Court Opinions: 10th Circuit Court of Appeals Opinion from June 30

The 10th Circuit Court of Appeals

Editor’s Note: Law Week Colorado edits court opinion summaries for style and, when necessary, length.


United States v. Littlejohn-Conner 

In 2012, Rhyan Littlejohn-Conner pleaded guilty to a pair of Colorado felony offenses involving robbery, making him ineligible to possess a firearm or ammunition. 

Littlejohn-Conner and his wife were in their apartment in 2020 and heard a loud noise. Littlejohn-Conner looked outside and saw a man breaking into their vehicle. Littlejohn-Conner retrieved a firearm and went outside to confront the man. The man returned to the vehicle in which he had arrived. 

Littlejohn-Conner fired at least 12 shots in the general direction of the vehicle. One of the bullets struck an occupant of the vehicle in the back of the head, resulting in the individual seeking medical care. Another bullet shattered the second-floor window of a nearby apartment that was occupied at the time of the shooting.

A grand jury charged Littlejohn-Conner with one count of possession of ammunition by a prohibited person. Littlejohn-Conner pleaded guilty to the charged offense. The district court imposed a sentence of 84 months’ imprisonment, which fell at the bottom end of the sentencing guidelines range and three years below the statutory maximum. 

During the sentencing hearing, the district court said it couldn’t impose a lesser sentence based on Littlejohn-Conner’s family circumstances and the impact a lengthy sentence would have on his family. The court also discussed a sentence it imposed in a somewhat similar case. Littlejohn-Conner didn’t object to either of these matters, but argued that, separately and cumulatively, they constitute errors requiring resentencing.

The sentence the district court gave was adopted using calculations from a presentence investigation report, or PSR. The report assigned Littlejohn-Conner a criminal history category based on five criminal history points and advanced a guideline range for his sentence of 84 to 105 months imprisonment. But the PSR also noted Littlejohn-Conner’s family circumstances, explaining he had a wife and children and was convicted of third-degree assault on his wife before they were married. 

Littlejohn-Conner’s wife and sisters all spoke on his behalf at sentencing, noting the impact a lengthy sentence would have on Littlejohn-Conner’s family and that his children were dependent on him for financial support. Littlejohn-Conner argued for a below-guidelines sentence of 57 months’ imprisonment. He contended he had reformed his behavior and noted he was steadily employed, a good worker and supporting his family in the years prior to the offense.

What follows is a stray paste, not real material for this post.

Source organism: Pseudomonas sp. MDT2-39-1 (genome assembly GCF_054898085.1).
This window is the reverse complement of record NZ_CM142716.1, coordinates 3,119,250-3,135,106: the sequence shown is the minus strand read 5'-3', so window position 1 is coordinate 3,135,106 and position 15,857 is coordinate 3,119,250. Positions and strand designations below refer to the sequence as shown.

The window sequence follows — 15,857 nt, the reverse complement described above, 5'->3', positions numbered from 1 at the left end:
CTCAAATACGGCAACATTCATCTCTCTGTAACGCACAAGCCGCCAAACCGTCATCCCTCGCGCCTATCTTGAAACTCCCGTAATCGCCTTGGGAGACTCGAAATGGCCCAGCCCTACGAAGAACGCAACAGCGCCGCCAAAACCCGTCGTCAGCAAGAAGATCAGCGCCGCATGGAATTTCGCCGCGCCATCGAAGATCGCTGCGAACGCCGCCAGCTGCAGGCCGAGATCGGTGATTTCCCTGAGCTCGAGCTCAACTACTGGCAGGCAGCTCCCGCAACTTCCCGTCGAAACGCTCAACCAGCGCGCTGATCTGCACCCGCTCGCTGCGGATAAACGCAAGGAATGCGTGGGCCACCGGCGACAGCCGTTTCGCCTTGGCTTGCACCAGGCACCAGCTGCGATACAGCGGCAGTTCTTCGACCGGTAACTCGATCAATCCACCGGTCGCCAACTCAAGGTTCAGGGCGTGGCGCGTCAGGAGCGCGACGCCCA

The government acknowledged Littlejohn-Conner had more family support than most defendants and that “[a]ny sentence [was] going to have a horrible impact on [his] family.”

Weighing these considerations, the district court determined a bottom-end sentence of 84 months’ imprisonment was fair. Counsel for Littlejohn-Conner didn’t raise any objection to the district court’s discussion of the factors and sought only placement in a facility in Arizona. 

Littlejohn-Conner argued the district court erred in believing it couldn’t consider Littlejohn-Conner’s family circumstances and the district court plainly erred by not focusing on sentences typically imposed nationally when discussing the need to avoid unwarranted sentencing disparities. And Littlejohn-Conner contends even if one of the two errors by the district court doesn’t warrant resentencing, the combined impact of the errors does.

The 10th Circuit Court of Appeals concluded both matters are subject to plain error review and found Littlejohn-Conner cannot satisfy the third and fourth prongs of that review. 

To satisfy the plain error standard, the defendant must establish “an error that has not been intentionally relinquished or abandoned,” “the error must be plain—that is to say, clear or obvious,” “the error must have affected the defendant’s substantial rights” and “the error seriously affects the fairness, integrity or public reputation of judicial proceedings.” 

The appellate court found that Littlejohn-Conner needed to raise an objection at his sentencing hearing to preserve the issue about consideration of his family circumstances. Littlejohn-Conner contended the district court didn’t believe it could consider his family circumstances. But the government suggests the district court didn’t believe Littlejohn-Conner’s family circumstances were so persuasive as to warrant a different sentence when weighed with the other factors. The 10th Circuit found the government’s reading of the statements from the district court was more likely.

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